I think we can all agree that men and women deserve equal treatment. Today we’re discussing the relationship between food, dieting and feminism.
So, I had planned on a very different post today, one that was a little more ‘nutrition-y’. But after a somewhat heartbreaking experience this Monday, I decided to write this post, which has been stewing in the back of my mind for some time.
After work on Monday, I ran to Trader Joe’s to stock up on groceries for the week. There was a group of three girls there as well, presumably college freshman because a.) they looked like babies b.) one was still wearing a high school lacrosse shirt and c.) I heard them talking about exams. I couldn’t help but overhear most of their conversation, since the store was pretty quiet and, you know, college freshman are loud.
One of the girls was going on a diet.
Mind you, I don’t think anyone should go on a diet, but especially not a pretty, athletic and from all outward appearances, healthy young girl. As she navigated the aisles, I listened with horror as she studied the calories on prepared salads, putting back the ones she wanted because they were over 400-500 calories and instead grabbing ones that were 300 calories but she would “scoop out the cheese”. My heart beat faster as she asked employees tips for reducing the calories in their deli items and they gave her tips like ‘only use a little bit of the dressing’ or ‘you could leave out the noodles.” I listened as she told her two friends, who had the exact same lean and athletic figure, that she was “getting fat and really needed to work on her six-pack.” I watched her pick up sugary cereals, to which her friend remarked, “that can’t be healthy” and she replied, “but a cup is only 120 calories and that’s all I’m going to have for lunch.” I watched as she fake waddled past the canned soups, complaining about the way her thighs touched. I don’t think her thighs touched. I noticed how every time she passed sweets or cookies or chocolate, she made a remark along the lines of “Welp, can’t have that ’till I’m skinny!”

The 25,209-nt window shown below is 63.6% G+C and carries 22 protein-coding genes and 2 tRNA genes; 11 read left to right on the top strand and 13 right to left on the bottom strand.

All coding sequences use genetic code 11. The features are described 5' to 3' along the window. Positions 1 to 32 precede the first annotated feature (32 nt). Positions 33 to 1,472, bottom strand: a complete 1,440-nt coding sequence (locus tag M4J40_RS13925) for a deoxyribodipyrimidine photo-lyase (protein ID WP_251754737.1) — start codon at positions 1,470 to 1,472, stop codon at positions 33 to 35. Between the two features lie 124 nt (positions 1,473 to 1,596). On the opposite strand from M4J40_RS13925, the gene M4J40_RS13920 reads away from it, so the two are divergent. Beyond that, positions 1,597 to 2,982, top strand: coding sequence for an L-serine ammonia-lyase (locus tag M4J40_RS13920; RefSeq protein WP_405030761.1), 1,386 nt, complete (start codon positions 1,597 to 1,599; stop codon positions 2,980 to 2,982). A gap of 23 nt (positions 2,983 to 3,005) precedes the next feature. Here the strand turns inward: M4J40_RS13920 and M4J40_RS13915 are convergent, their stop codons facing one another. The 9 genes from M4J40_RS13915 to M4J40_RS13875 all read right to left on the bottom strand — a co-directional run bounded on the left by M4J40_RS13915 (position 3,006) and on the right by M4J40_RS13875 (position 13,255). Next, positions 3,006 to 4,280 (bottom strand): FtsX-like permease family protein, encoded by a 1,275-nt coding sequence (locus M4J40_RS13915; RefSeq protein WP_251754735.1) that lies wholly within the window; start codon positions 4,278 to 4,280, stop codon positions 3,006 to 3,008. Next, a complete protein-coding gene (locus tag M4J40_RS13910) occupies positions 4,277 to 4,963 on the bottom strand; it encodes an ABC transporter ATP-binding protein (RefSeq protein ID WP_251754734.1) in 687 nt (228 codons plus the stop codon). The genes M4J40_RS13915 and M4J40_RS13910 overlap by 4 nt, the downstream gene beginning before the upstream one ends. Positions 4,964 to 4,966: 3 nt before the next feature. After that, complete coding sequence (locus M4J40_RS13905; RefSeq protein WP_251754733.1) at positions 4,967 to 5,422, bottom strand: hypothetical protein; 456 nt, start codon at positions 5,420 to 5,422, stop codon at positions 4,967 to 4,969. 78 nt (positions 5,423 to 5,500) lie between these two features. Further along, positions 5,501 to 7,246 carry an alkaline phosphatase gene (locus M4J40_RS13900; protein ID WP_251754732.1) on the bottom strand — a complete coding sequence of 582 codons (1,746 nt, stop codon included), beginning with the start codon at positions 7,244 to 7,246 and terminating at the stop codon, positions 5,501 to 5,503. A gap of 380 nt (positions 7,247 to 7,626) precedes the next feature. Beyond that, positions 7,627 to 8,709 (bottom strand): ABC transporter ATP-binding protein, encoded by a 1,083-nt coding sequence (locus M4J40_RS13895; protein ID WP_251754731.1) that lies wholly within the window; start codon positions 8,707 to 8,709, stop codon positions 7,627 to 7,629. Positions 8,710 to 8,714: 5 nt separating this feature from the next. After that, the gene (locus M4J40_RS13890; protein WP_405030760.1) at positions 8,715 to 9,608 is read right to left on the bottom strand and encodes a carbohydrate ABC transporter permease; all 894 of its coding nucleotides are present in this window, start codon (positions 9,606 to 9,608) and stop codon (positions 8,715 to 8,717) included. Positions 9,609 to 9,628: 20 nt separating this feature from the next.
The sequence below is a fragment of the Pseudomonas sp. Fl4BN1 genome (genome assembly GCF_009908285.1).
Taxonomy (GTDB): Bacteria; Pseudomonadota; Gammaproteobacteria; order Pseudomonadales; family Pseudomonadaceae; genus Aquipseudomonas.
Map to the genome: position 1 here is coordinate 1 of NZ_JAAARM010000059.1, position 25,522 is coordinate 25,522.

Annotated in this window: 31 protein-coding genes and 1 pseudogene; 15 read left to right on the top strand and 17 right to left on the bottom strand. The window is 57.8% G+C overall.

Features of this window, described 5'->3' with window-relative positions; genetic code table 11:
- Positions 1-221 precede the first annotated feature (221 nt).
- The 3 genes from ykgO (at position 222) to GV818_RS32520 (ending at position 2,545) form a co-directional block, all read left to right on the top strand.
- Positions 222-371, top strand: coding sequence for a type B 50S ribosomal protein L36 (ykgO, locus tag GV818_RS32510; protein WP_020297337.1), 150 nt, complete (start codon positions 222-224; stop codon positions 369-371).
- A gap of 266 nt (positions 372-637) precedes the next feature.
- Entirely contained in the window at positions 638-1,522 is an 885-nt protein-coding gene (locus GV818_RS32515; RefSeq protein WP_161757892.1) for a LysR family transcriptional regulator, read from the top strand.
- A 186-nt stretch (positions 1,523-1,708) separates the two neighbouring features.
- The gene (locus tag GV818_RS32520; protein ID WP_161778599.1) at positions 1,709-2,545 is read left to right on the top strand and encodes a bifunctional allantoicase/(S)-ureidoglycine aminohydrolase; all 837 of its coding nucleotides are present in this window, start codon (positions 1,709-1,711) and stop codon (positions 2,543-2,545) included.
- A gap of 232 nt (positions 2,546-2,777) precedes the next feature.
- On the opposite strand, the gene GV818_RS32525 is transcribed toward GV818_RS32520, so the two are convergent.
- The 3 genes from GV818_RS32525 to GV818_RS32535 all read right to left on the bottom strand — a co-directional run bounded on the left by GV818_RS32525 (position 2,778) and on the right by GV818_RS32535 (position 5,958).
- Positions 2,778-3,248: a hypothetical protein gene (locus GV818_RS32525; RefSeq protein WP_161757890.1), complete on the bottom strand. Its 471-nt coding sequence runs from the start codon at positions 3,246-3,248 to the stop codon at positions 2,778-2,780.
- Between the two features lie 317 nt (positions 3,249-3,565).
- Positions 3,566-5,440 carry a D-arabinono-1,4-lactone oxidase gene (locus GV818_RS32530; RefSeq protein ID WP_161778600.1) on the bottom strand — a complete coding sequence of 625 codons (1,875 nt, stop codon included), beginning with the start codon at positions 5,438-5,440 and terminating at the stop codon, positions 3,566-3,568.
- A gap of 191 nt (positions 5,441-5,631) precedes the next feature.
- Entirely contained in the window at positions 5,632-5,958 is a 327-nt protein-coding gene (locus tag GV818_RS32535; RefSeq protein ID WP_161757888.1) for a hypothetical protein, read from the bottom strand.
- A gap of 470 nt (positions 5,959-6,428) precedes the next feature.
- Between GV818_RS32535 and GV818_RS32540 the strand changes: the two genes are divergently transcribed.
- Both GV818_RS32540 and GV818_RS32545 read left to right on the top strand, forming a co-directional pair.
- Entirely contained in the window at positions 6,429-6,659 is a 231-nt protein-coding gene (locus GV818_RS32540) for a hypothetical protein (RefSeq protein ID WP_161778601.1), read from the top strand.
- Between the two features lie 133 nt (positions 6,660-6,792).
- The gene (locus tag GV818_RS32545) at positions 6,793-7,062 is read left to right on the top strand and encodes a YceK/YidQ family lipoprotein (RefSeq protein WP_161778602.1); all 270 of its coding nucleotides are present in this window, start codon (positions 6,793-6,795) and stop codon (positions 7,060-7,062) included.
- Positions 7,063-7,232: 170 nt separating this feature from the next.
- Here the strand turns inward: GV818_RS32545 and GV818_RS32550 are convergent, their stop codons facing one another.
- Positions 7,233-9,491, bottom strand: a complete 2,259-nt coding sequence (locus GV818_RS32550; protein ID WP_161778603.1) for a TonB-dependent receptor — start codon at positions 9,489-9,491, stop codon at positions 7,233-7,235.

It was heartbreaking.
Being a dietitian who specializes in intuitive eating, a non-diet approach to eating, I knew I could help her. So, I waited until she was by herself, approached her and said “Hey! This is probably one of the weirder things I’ve ever done, but I couldn’t help but overhear your talking about starting a diet. It made me so sad because you’re clearly gorgeous just the way you are. I’m a private practice dietitian and I work mainly with women who have dieted their whole lives, which has led them to gain weight, yo-yo, and has been a huge source of stress in their life, and I just don’t want to see you go down the same path. Here’s my card, in case you ever need anything or want to talk about other ways of eating.”
OK, so that’s not what happened. That’s the scenario I played out in my head at least 20 times, but in the end, I chickened out. I went back to my car, literally shaking, and cried for this poor girl.
Maybe you’re thinking that’s a bit of an overreaction, and you might be right. After all, people talk about diets and body shame themselves every single day, often in my own office. So why was this particular instance so upsetting?
Right before I left the house, I was making my grocery list with CNN on in the background. I was jolted to attention when an ad featuring real women reading statements made by Donald Trump came on.
Something about seeing actual women read his words made it all the more powerful…and hurtful. I had heard most of the statements before. Being read by other women, they were no longer sophomoric statements said for shock value. The hatred, sexism and pure lack of respect for a solid 50% of the population was painfully obvious. The idea that a large chunk of the population endorses, or is at the least not disgusted by these comments, made me physically nauseous.
When you run a small business, getting political is discouraged. But to steal a sentiment shared on Humans of New York, my purpose for bringing this up isn’t political. It’s moral.